But you see the difference between one whose heart is hard, and one whose heart is softened. One man has often thought about religion, another never. The latter will be interested enough if you speak to him of things connected with this world, if you talk only of how to raise crops or how to make money in any way, or of any worldly amusement or pleasure, his attention is arrested at once. But if you speak to him about the four last things, about heaven or hell, death or judgement, he stares or laughs out. If you speak good and holy words to him, he hears and forgets. This is the dreadful case with many at death; religious persons say what they can to touch the dying man and the poor patient hears indeed, but hears without emotion, without thought of any kind. The words fall off, and have no effect—and so he dies. On the contrary some sacred place or sacred name is like a magic spell to those whose hearts are accustomed to the thought {45} of religion, or are in any way disposed and prepared by God's grace. Take a person who has been tried by misfortune, or who has suffered the loss of some dear relative, or who has fallen into sin and is under compunctions, then when he hears the words "What shall I do to be saved?" or "After death, the judgement," or "believe and be saved," or "Comfort ye, comfort ye, my people," or "Christ died for sinners,"—such few words fit into his habitual state of mind, and at once kindle him—he cannot help listening—he seizes the word and devours it. Nay we know that to holy people the very name of Jesus is a name to feed upon, a name to transport; or the name of Mary, or of both—"Jesu Mariae" and "Alma Redemptoris Mater"—Saints have gone into ecstasy upon the name. The picture, which it brings before the mind of Mother and Son, the Eternal Son and His high-favoured Mother, awful transporting relationship, most human yet most divine, these are the words which can raise the dead and transfigure and beatify the living.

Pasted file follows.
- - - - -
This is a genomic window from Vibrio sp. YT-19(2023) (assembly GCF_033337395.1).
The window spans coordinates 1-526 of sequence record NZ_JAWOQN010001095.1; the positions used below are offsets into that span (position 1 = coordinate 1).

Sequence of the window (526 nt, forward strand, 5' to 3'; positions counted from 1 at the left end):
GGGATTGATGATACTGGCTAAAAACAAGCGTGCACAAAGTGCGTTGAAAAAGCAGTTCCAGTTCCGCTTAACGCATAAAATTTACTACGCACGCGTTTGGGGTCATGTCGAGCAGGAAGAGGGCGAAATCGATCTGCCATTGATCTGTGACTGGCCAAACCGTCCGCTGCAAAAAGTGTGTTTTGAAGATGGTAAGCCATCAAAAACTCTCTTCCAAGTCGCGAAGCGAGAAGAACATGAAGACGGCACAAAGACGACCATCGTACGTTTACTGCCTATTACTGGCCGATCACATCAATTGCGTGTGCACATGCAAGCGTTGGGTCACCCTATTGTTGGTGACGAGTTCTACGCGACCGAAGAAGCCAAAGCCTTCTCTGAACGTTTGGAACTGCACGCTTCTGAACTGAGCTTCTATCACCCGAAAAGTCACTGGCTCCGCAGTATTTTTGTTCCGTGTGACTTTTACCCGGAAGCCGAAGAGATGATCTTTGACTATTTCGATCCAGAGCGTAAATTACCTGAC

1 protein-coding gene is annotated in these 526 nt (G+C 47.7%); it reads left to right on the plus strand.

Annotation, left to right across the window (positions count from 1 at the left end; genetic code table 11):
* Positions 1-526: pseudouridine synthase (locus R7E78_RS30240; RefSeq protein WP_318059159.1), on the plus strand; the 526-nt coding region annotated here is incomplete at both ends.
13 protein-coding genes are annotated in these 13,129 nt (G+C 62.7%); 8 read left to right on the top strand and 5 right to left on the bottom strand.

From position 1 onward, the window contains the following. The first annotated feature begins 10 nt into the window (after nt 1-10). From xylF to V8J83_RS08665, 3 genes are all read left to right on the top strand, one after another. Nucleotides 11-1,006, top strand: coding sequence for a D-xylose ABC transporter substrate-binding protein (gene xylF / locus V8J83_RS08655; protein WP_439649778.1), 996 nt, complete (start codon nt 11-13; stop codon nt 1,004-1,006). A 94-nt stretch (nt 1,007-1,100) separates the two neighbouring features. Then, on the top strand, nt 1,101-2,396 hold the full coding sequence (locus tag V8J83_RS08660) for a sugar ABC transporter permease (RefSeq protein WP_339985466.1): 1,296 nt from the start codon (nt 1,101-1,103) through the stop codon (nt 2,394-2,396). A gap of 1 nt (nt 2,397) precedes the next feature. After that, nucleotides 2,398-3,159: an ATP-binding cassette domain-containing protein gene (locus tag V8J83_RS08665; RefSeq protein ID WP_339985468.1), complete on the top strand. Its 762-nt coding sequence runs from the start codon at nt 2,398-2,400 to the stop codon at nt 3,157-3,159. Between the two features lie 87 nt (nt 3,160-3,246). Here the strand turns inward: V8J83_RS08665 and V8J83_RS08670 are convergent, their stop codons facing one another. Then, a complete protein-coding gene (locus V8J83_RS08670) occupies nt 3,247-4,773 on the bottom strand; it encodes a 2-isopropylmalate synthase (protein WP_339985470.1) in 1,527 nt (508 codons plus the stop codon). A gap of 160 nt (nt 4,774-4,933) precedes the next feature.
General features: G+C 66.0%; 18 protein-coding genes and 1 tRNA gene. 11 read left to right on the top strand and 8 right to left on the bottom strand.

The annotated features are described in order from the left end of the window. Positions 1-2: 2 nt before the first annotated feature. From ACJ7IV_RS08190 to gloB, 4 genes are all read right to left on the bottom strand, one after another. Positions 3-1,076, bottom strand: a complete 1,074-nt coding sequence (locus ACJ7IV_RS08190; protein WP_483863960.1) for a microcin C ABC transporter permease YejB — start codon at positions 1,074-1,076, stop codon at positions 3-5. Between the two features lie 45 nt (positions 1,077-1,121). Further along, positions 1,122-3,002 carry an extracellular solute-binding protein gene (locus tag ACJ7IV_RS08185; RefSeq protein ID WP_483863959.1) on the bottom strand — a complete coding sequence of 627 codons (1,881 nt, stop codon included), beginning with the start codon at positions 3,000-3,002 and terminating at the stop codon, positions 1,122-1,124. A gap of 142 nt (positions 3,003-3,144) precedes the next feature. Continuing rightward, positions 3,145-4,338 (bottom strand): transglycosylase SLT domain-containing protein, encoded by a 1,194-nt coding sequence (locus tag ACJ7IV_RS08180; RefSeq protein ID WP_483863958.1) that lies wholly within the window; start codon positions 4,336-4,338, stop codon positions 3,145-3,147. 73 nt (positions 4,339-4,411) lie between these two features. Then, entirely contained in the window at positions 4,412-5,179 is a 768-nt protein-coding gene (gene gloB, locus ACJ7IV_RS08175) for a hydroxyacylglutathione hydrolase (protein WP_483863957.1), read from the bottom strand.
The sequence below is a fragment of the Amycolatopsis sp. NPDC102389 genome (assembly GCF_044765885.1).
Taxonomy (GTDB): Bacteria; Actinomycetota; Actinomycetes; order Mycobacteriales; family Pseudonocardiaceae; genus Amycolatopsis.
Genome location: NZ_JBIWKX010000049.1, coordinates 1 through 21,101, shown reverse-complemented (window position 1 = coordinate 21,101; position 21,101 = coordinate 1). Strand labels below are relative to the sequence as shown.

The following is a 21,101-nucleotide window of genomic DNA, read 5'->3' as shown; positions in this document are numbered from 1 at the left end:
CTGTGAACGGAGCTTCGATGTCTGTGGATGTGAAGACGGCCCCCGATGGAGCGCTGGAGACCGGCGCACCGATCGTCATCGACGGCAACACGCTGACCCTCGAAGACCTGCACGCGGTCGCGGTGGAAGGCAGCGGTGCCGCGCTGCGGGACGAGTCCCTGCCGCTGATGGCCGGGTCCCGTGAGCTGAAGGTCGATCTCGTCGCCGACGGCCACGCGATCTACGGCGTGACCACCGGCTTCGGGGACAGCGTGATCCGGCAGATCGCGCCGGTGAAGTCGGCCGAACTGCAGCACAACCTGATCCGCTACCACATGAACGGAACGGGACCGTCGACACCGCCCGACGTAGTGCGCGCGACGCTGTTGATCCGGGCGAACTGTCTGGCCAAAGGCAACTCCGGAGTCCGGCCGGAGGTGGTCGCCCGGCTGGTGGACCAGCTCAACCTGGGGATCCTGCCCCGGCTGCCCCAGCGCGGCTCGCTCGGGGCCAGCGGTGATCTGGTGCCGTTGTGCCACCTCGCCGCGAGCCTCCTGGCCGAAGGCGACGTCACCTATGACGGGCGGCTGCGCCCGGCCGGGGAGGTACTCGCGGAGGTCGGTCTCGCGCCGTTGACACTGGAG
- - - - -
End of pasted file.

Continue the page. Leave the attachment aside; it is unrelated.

You will observe that, in the parable, not only did the fowls carry off the word of life, but the foot of the passer-by trampled it. I have hitherto spoken of those who were ignorant, careless and heartless, and from whom the devil stole the divine treasure, while they let it lie on the surface of their minds. But there are others who are worse than this; who, as it were, trample on the divine words. Such are those who feel a disdain and {46} hatred of the truth. It is an awful thing to say, but we see it before our eyes how many people there are who hate the doctrine which Christ revealed and the Church teaches. Of course many do so in mere ignorance, and would feel and act otherwise, if they had the opportunity. But there are those, and not a few, who scorn and are irritated at the preaching of the word of life, and spurn it from them. It has been so from the beginning. Cain slew Abel; Joseph was stripped and sold by his brethren; David was hated by Saul; and above all our Lord was spat upon and put to death by the Jews. "He came unto His own and His own received Him not." And as He was abominated and cast out by a sinful generation, so, since He has departed, His word is abominated by the world still. Sometimes it is for want of love. You hear people revile the Church, ridicule the most sacred things, get angry directly they are mentioned, frown and change countenance, nay shake all over when they see a priest, suspect everything that is shocking and detestable as the characteristic of monk or nun, and spread from a deep prejudice the most untrue stories. Sometimes from want of faith; they think it quite wonderful, beyond expression strange and marvellous, that men can be found to believe this or that doctrine; they won't believe they can; they think they pretend to believe what they don't; they look upon all educated Catholics as hypocrites—and sometimes {47} it arises from a bad conscience and impatience at being told their duty. Our Lord bids us not cast our pearls before swine, but they trample them under their feet. This is what carnal, sensual people do. They wish to live their own way; they do not like to be warned of hell and judgement, and when the warning voice comes to them, they rise up against it, and think it a personal offence to themselves that it declares the truth of God. They put their foot upon it, and tread out the heavenly flame.